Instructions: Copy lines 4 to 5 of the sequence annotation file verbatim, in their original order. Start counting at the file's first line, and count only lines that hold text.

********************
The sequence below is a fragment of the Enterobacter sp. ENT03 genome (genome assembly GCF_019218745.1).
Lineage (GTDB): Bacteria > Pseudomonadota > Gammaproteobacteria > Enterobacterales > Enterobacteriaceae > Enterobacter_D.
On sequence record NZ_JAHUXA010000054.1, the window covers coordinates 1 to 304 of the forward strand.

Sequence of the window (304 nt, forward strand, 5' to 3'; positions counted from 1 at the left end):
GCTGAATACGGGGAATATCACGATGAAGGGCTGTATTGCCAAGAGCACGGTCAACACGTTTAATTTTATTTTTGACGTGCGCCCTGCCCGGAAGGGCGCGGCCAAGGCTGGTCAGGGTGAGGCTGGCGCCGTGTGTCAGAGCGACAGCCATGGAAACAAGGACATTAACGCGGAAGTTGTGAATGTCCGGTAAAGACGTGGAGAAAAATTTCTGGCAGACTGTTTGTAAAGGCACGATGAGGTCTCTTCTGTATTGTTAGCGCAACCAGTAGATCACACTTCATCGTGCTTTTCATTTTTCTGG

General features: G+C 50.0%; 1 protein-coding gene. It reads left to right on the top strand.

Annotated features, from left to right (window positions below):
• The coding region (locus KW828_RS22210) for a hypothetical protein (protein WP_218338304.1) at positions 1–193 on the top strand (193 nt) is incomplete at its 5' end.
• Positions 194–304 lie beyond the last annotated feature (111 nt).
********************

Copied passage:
Sequence of the window (304 nt, forward strand, 5' to 3'; positions counted from 1 at the left end):
GCTGAATACGGGGAATATCACGATGAAGGGCTGTATTGCCAAGAGCACGGTCAACACGTTTAATTTTATTTTTGACGTGCGCCCTGCCCGGAAGGGCGCGGCCAAGGCTGGTCAGGGTGAGGCTGGCGCCGTGTGTCAGAGCGACAGCCATGGAAACAAGGACATTAACGCGGAAGTTGTGAATGTCCGGTAAAGACGTGGAGAAAAATTTCTGGCAGACTGTTTGTAAAGGCACGATGAGGTCTCTTCTGTATTGTTAGCGCAACCAGTAGATCACACTTCATCGTGCTTTTCATTTTTCTGG